In criminal resolutions, if a misdemeanor or felony has been proven, then the resolution would be monetary, jail time and in hard felony cases, there could be penalty by death. But, of course, that is not the case here. Finally, once a person has been tried for a crime, they cannot be re-tried for the same crime.

    References

    How Courts Work. (2009). American Bar Association. Retrieved July 8, 2009, from

    http://www.abanet.org/publiced/courts/cases.html

    Cheeseman, H. R. (2007). Court Systems and Jurisdiction, The Legal Environment of

    Business and Online Commerce: Business Ethics, E-Commerce, Regulatory, and

    International Issues. (5th ed.). Upper Saddle River, NJ: Prentice Hall/Pearson

    Education, Inc. pp. 16-30.

    Cheeseman, H. R. (2007). Phases of a Trial, The Legal Environment of Business and

    Online Commerce: Business Ethics, E-Commerce, Regulatory, and International

    Issues. (5th ed.). Upper Saddle River, NJ: Prentice Hall/Pearson Education, Inc.

    pp. 40.

    Courts. (2009). Merriam-Webster OnLine Dictionary. Retrieved on July 10, 2009, from

    http://www.merriam-webster.com/dictionary/courts

    Pre-Trial Procedures in a Civil Trial. (2008). Lawfirms.com: Research Legal Topics and

    Connect with Local Layers. Retrieved on July 10, 2009, from

    http://www.lawfirms.com/resources/lawsuits-and-disputes/litigation/pretrial-

    procedures-a-civil-trial.htm

    Voir Dire. (2007). Legal-Explanations.com. Retrieved on July 10, 2009, from

    http://www.legal-explanations.com/definitions/voir-dire.htm

    Introduction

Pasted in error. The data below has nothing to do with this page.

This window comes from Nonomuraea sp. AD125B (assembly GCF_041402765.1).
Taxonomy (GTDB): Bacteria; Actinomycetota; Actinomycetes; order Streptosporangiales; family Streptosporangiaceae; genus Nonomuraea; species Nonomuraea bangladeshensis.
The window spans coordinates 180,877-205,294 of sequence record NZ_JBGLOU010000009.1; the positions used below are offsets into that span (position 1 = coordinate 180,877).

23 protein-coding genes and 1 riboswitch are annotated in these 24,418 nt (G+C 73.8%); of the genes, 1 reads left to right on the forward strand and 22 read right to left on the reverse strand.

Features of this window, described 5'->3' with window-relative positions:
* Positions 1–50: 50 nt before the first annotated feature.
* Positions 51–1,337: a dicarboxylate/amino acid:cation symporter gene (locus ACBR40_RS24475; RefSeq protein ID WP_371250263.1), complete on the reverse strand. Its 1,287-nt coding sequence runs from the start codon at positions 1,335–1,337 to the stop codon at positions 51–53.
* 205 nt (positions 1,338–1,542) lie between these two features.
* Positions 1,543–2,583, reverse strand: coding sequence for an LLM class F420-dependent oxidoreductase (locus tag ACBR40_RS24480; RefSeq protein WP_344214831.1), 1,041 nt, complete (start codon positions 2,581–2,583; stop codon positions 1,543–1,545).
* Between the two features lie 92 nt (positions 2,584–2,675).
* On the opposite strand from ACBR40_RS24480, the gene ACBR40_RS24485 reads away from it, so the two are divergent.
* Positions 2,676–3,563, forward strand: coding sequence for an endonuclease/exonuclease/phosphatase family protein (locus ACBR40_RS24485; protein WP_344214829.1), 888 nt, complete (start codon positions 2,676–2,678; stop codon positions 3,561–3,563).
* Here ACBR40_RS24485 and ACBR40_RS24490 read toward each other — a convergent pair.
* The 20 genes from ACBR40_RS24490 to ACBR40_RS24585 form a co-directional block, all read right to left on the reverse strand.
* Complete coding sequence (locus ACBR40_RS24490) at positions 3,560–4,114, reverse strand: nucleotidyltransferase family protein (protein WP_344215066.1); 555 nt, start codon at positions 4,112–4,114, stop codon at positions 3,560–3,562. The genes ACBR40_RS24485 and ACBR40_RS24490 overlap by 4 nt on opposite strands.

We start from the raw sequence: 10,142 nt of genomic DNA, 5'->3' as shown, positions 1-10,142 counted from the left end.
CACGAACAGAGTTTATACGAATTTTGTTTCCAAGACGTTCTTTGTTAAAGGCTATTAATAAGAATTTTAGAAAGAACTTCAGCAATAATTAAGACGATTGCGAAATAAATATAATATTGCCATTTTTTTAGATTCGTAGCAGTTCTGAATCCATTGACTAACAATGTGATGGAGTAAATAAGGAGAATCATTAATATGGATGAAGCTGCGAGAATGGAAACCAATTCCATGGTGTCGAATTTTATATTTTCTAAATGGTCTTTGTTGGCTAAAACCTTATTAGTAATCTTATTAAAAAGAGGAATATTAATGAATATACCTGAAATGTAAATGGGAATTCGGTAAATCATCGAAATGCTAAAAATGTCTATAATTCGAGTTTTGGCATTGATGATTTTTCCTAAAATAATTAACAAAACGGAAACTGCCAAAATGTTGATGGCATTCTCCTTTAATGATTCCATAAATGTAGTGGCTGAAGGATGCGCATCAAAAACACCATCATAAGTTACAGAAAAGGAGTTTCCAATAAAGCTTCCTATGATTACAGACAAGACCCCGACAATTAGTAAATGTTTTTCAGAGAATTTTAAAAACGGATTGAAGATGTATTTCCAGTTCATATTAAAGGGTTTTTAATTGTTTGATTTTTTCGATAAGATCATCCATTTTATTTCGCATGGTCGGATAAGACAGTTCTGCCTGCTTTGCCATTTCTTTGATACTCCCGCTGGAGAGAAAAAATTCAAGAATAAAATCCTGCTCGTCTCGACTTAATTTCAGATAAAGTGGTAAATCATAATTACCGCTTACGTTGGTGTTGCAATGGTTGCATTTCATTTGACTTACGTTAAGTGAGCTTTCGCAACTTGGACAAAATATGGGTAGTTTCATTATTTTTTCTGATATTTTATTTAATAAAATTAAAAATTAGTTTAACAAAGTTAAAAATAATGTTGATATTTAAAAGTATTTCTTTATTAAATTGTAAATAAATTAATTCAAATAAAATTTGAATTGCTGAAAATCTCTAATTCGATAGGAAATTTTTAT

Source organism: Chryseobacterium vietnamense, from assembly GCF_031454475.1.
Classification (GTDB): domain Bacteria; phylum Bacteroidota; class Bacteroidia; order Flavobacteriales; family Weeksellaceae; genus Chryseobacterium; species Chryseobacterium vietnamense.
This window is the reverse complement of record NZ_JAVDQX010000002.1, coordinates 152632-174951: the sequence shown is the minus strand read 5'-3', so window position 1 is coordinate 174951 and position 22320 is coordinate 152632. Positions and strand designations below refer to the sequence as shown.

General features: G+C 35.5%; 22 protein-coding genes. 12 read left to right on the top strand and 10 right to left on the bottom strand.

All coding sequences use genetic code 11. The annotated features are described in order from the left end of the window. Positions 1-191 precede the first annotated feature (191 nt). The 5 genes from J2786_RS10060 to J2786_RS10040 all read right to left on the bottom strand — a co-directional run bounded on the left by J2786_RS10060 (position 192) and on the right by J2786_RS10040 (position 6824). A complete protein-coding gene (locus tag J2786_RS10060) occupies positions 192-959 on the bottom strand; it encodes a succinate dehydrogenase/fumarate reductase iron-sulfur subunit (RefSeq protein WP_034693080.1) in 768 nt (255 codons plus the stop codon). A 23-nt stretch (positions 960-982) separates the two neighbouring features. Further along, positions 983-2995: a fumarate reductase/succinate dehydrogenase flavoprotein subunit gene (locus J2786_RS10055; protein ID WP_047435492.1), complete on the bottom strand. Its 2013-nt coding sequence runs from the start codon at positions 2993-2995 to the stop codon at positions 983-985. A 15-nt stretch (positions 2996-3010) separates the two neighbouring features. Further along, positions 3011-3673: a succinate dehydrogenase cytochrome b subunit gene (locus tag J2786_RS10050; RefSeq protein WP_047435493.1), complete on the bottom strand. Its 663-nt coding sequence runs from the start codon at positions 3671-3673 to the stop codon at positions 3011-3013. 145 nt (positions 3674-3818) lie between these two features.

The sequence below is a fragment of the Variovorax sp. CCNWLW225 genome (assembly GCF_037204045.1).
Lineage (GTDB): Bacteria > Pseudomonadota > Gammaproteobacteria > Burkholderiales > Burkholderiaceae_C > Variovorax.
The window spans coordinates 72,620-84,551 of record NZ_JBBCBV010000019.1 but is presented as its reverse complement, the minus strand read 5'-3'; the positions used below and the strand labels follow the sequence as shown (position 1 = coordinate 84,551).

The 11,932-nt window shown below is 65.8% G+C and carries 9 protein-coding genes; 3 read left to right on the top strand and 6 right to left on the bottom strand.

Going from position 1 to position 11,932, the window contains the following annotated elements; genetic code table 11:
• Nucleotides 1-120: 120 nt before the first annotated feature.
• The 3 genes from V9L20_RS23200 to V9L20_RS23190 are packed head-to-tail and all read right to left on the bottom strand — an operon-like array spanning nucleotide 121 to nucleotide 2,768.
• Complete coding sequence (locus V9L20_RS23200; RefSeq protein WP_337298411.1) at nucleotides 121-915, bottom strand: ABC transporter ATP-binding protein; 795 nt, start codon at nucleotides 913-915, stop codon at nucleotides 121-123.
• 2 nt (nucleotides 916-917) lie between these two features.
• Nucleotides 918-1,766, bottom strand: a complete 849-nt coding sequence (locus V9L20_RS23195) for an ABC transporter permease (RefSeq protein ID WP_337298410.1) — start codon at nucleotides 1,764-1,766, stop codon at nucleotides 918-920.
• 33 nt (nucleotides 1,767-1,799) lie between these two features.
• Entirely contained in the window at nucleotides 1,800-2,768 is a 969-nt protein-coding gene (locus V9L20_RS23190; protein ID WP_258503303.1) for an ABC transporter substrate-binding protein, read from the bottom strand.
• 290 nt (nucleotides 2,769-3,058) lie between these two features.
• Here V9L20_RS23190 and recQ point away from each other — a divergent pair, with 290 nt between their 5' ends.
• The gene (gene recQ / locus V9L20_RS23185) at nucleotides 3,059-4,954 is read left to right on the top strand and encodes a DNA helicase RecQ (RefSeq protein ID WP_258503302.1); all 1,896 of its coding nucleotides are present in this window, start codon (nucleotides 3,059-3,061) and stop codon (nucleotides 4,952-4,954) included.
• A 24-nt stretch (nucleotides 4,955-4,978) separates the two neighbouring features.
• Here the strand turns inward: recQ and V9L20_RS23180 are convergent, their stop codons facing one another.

Switzerland is located in the middle of Western Europe. Its neighbor countries are Germany, Austria, Liechtenstein, Italy and France. The land of Switzerland encompasses an area of 41,290 sq kms and it is commanded by various mountain ranges like Alps in the South and Jura in its Northwest part. It has a strong historical background as it replaced its loose confederation system with a structured federal state, after the last civil war of 1847.

    In this new well built federation system, the self-sufficiency of the "Metropolises" and "Housing development" was significantly sustained. Still, many parts of Switzerland's present Swiss Federal Constitution, keep up a correspondence to its first contemporary adaptation of 1848. The succeeding history of this city had led to a nation, in which small communities of diverging sizes, financial potencies and cultural backgrounds exist together with mutual respect. In the recent years, Switzerland has transformed its economic patterns mainly into conventionality with the European Union, which helps it in enhancing its international aggressiveness (Swiss Confederation, 2008).

    Current Political and Administrative Systems